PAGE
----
Earlier this week the Supreme Court ruled, 7–2, that states cannot require would-be voters to prove they are U.S. citizens before using a federal registration system designed to make signing up easier. The action threw out Arizona’s voter-approved requirement that prospective voters document their U.S. citizenship.
The justices upheld a decision made by the 9th U.S. Circuit Court of Appeals, which decided that Arizona’s Proposition 200, passed in 2004, does not trump federal law that precludes the state from requiring a federal form applicant to submit information beyond that required by the form itself. All the applicant has to do is sign the form indicating that they are a U.S. citizen.
Closer to home, it will be interesting to see how that decision might affect the upcoming challenges to Pennsylvania’s Voter ID Law. In short, the Keystone State’s missive requires voters to produce approved identification when casting their ballots – quite a difference from Arizona requiring proof of citizenship when registering.
The Pennsylvania law was enacted more than a year ago and immediately challenged. It was eventually put on hold because Commonwealth Court Judge Robert Simpson was not convinced that enough voters would have been able to easily obtain the required IDs. The temporary ruling carried over and was in place for the 2013 primary election. Election officials could ask for identification but voters were not required to produce it in order cast their vote.
Last November’s general election fireworks in Philadelphia raised a concern that folks outside the city should ponder.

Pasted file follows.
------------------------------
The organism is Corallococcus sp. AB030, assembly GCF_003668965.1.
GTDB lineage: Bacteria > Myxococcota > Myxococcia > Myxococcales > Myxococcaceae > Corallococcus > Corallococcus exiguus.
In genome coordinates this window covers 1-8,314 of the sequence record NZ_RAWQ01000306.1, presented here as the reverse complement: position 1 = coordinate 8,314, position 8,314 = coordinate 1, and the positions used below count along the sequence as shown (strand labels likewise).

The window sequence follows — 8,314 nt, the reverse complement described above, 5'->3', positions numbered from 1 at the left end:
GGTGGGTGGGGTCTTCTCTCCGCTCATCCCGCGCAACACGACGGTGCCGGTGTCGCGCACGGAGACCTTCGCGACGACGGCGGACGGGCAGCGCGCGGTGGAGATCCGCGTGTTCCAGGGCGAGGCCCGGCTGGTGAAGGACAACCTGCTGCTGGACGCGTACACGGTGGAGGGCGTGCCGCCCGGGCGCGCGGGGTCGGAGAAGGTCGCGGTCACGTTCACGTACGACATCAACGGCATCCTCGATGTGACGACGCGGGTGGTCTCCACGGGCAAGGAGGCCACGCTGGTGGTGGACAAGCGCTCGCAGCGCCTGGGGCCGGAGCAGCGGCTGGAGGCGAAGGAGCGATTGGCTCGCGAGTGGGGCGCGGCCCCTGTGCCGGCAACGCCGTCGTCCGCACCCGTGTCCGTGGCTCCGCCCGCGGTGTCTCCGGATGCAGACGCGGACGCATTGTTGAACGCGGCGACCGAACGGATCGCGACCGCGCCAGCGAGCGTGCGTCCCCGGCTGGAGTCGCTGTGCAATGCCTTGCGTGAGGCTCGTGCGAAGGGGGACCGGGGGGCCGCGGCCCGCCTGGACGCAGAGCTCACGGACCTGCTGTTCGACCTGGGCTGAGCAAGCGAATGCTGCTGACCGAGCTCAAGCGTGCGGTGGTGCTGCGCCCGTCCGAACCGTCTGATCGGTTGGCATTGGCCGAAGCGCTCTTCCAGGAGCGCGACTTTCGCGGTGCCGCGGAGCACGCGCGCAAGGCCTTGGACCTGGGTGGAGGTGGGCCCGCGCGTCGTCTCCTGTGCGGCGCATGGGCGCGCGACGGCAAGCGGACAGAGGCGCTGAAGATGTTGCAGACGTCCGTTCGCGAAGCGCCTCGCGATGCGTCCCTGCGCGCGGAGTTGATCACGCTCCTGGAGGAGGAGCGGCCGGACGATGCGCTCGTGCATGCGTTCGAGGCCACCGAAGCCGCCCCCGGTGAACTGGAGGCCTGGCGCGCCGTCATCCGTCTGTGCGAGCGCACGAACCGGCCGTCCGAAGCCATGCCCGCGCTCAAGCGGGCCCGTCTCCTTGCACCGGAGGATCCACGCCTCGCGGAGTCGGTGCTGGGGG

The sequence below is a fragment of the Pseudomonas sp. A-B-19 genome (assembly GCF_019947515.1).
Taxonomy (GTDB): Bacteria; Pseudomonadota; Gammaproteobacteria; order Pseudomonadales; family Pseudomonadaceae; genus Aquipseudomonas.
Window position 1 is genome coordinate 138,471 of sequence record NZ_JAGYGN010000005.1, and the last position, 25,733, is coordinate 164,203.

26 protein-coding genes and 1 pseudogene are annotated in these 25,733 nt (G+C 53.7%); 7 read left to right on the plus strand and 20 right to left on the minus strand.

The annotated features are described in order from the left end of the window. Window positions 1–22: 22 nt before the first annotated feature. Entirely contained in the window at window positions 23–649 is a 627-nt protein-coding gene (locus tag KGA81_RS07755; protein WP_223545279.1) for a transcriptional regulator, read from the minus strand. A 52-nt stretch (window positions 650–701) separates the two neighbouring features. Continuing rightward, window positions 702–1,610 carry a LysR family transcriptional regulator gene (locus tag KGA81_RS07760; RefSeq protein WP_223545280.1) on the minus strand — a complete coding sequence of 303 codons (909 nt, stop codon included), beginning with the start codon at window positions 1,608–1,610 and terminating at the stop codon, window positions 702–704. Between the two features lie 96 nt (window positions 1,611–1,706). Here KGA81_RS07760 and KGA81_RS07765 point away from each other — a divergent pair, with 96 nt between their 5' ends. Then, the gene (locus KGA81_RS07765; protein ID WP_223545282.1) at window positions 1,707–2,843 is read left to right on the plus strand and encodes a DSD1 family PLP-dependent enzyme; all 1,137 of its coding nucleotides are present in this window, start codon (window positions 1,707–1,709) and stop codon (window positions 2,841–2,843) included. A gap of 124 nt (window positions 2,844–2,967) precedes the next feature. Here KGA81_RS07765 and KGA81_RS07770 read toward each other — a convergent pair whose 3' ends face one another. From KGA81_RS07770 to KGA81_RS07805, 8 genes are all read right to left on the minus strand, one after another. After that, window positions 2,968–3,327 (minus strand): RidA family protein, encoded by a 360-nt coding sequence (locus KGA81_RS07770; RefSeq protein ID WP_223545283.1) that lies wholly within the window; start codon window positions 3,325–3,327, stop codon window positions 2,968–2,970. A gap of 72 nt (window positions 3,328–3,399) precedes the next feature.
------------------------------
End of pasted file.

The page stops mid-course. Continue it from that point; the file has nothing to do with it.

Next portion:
According to an audit report released last week by Philadelphia’s City Controller Alan Butkovitz, 27,000 provisional ballots were cast in the 2012 election in the City of Brotherly Love – more than double the number cast in 2008.
A provisional ballot is a paper ballot used to record a vote when there is some question regarding a voter’s eligibility. They are held separately so that they can be discounted if it is later determined that the voter wasn’t eligible to vote in that location or not at all.
Almost 10,000 of those votes were legit and should have been cast on the regular voting machines – a sign that there is a problem with the city’s voting process – and Philadelphia’s mayor has appointed a “fact-finding” team to look into the issue.
Of the remaining 17,000 voters, 9,000 went to the wrong polling place. But the nearly 8,000 remaining were ineligible voters. That’s a lot of people trying to cast a ballot who shouldn’t be.
The non-eligible voters were caught with a system that didn’t require them to show ID. Those reasons could range from not being registered to vote to not being who you say you are. How many more would have been caught if every voter was required to produce identification? How does the rest of the state match up to the city’s numbers?
The legal challenge to the Voter ID Law is scheduled to begin in July and last a week or so. It’s been over a year and since that time many Pennsylvania counties have offered photo ID options for citizens. Advocacy groups have stepped up to help thousands obtain their photo ID throughout the Commonwealth. Judge Simpson’s question should be answered.
Perhaps, by the end of July, we’ll know what we need, or do not need, when casting our ballots in November.
But, in our litigious society and with the opportunity for appeals, don’t hold your breath waiting for closure.